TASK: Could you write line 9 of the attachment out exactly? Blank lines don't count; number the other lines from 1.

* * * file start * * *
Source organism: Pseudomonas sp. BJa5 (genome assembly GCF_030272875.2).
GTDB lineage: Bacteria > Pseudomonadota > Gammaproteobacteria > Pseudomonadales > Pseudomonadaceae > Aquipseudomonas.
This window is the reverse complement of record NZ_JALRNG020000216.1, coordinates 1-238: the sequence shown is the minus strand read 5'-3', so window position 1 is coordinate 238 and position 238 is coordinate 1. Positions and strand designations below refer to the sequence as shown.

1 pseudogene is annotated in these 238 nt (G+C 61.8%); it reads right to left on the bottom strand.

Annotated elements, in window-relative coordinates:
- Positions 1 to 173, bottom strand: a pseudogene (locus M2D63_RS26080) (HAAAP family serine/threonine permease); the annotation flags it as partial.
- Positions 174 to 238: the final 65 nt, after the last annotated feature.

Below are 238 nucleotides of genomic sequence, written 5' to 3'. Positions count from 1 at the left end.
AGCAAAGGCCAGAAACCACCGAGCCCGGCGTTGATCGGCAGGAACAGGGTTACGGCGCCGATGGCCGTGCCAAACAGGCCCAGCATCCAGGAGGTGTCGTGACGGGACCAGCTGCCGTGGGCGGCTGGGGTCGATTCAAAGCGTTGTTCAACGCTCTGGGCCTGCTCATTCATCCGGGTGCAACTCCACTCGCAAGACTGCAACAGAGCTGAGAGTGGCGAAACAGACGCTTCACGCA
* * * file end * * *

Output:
AGCAAAGGCCAGAAACCACCGAGCCCGGCGTTGATCGGCAGGAACAGGGTTACGGCGCCGATGGCCGTGCCAAACAGGCCCAGCATCCAGGAGGTGTCGTGACGGGACCAGCTGCCGTGGGCGGCTGGGGTCGATTCAAAGCGTTGTTCAACGCTCTGGGCCTGCTCATTCATCCGGGTGCAACTCCACTCGCAAGACTGCAACAGAGCTGAGAGTGGCGAAACAGACGCTTCACGCA